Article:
Mediation Helps Cooler Heads Prevail

What We Can Learn from Joe Jonas and Sophie Turner's High-Profile Divorce

October 25, 2023 | Legal Perspective

Icon for author Lindsay Nemit Lindsay Nemit

Fans were shocked last month when pop star Joe Jonas filed for divorce from actress Sophie Turner after four years of marriage. After playing a game of he said/she said through entertainment news and social media, it seemed the couple was heading toward a bitter legal fight, specifically in regards to their two young children.

But after just a few mediation sessions, Turner and Jonas announced they had reached a temporary custody agreement for their children as they continue to work through their issues with the mediator, even going so far as to tell news outlets they “look forward to being great co-parents.”

Mediation is gaining ground as a viable and successful means to end a marriage amicably — with couples able to resolve their issues in less time than a traditional divorce proceeding, all while keeping their privacy and dignity intact.

And in co-parenting situations like Jonas’ and Turner’s, leaving a marriage on respectful — even friendly — terms can make all the difference in the lives of children impacted by a divorce.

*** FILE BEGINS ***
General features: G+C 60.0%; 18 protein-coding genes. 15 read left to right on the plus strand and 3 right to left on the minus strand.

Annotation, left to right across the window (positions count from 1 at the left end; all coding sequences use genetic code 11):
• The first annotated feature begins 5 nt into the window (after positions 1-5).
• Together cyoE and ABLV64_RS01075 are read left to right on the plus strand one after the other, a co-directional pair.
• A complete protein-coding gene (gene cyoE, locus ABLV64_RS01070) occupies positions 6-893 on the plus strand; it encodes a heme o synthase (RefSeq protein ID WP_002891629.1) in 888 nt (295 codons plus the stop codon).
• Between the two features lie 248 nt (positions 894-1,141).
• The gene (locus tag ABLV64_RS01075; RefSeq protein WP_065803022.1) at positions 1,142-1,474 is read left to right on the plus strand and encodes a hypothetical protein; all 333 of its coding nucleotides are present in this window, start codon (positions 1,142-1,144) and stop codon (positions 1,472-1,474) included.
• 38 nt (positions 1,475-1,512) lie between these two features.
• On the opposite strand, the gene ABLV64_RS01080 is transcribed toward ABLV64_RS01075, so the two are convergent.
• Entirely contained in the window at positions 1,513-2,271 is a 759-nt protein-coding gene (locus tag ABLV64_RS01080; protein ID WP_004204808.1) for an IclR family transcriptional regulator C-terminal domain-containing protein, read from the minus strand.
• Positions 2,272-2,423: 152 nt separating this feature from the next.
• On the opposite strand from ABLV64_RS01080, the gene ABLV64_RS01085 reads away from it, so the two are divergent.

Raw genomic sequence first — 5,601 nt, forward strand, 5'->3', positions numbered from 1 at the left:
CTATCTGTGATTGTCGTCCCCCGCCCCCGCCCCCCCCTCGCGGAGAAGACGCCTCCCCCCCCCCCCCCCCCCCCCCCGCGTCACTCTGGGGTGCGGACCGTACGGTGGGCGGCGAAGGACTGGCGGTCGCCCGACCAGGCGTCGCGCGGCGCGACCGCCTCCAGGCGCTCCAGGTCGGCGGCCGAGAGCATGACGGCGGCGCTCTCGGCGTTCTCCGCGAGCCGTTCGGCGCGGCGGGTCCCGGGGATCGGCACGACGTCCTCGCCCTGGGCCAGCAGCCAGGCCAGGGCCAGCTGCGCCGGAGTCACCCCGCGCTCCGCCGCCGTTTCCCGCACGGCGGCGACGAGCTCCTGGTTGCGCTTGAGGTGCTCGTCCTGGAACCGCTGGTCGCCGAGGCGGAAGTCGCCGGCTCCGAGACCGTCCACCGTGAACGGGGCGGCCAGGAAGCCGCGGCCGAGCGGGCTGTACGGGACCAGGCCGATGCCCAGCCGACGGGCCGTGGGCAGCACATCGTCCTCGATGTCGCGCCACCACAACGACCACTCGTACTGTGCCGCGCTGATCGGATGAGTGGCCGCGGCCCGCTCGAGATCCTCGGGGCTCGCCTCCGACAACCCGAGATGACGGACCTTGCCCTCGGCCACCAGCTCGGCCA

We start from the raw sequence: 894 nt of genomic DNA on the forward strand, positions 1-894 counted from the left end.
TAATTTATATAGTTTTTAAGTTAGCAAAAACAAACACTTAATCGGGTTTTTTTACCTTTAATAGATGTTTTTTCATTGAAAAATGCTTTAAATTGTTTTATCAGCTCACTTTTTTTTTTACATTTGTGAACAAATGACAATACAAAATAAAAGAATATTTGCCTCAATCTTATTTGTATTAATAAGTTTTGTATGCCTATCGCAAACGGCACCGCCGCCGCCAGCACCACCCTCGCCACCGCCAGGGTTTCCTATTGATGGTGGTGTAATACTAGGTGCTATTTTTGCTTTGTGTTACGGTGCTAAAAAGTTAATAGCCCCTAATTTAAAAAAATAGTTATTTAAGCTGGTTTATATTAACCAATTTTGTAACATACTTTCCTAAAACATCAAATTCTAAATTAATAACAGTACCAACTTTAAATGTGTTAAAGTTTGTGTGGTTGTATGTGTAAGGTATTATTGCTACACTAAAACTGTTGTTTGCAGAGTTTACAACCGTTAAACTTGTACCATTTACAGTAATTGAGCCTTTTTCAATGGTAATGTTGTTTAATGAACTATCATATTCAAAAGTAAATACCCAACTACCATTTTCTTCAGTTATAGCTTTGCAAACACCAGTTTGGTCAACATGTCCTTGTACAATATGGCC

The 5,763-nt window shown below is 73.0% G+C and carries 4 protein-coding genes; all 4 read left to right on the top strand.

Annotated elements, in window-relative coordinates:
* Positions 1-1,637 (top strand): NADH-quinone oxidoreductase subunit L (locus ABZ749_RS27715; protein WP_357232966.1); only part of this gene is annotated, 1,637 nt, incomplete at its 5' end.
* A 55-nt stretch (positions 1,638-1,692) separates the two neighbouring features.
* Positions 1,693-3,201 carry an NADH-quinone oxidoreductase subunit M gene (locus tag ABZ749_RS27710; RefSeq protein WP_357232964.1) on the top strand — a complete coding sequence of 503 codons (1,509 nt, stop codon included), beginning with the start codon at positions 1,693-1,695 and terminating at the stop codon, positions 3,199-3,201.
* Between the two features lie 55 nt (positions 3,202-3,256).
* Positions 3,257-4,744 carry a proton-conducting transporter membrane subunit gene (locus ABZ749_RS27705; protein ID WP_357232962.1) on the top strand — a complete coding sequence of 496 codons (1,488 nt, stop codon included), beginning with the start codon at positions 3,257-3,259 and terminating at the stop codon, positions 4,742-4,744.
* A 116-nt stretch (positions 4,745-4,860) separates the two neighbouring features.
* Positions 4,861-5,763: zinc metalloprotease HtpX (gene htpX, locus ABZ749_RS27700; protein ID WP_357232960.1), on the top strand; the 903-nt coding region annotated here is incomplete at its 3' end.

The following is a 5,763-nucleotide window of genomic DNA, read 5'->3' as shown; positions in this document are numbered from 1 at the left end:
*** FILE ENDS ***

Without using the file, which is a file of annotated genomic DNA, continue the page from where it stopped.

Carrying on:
The idea behind mediation is simple: a certified and neutral third party — the mediator — assists divorcing couples in working out issues like custody, finances and property distribution to reach a mutually satisfactory agreement outside of the courtroom. Where a traditional divorce proceeding gives a judge the final say on the issues, mediation empowers the individuals to work out their unique issues and maintain control over the outcome.

The process is often faster, less expensive and more confidential than a traditional divorce proceeding, as mediation sessions are private and only the final agreement is filed with the courts.

Couples don’t need to have multimillion dollar entertainment careers or complex custody disputes like Jonas and Turner to benefit from mediation. In fact, all it takes are two parties willing to engage in honest and open communication and negotiation with a certified mediator to guide them on the journey.

Check out our website’s family law topics on alternative dispute resolution and mediation to learn more about these offerings, and contact our team of certified mediators and collaborative attorneys to see if an alternate dispute resolution option, like mediation, is right for you.

About the Author

Lindsay A. Nemit is an associate attorney at Pollock Begg with a comprehensive family law practice including complex custody and divorce. She is a certified mediator and collaborative law practitioner.

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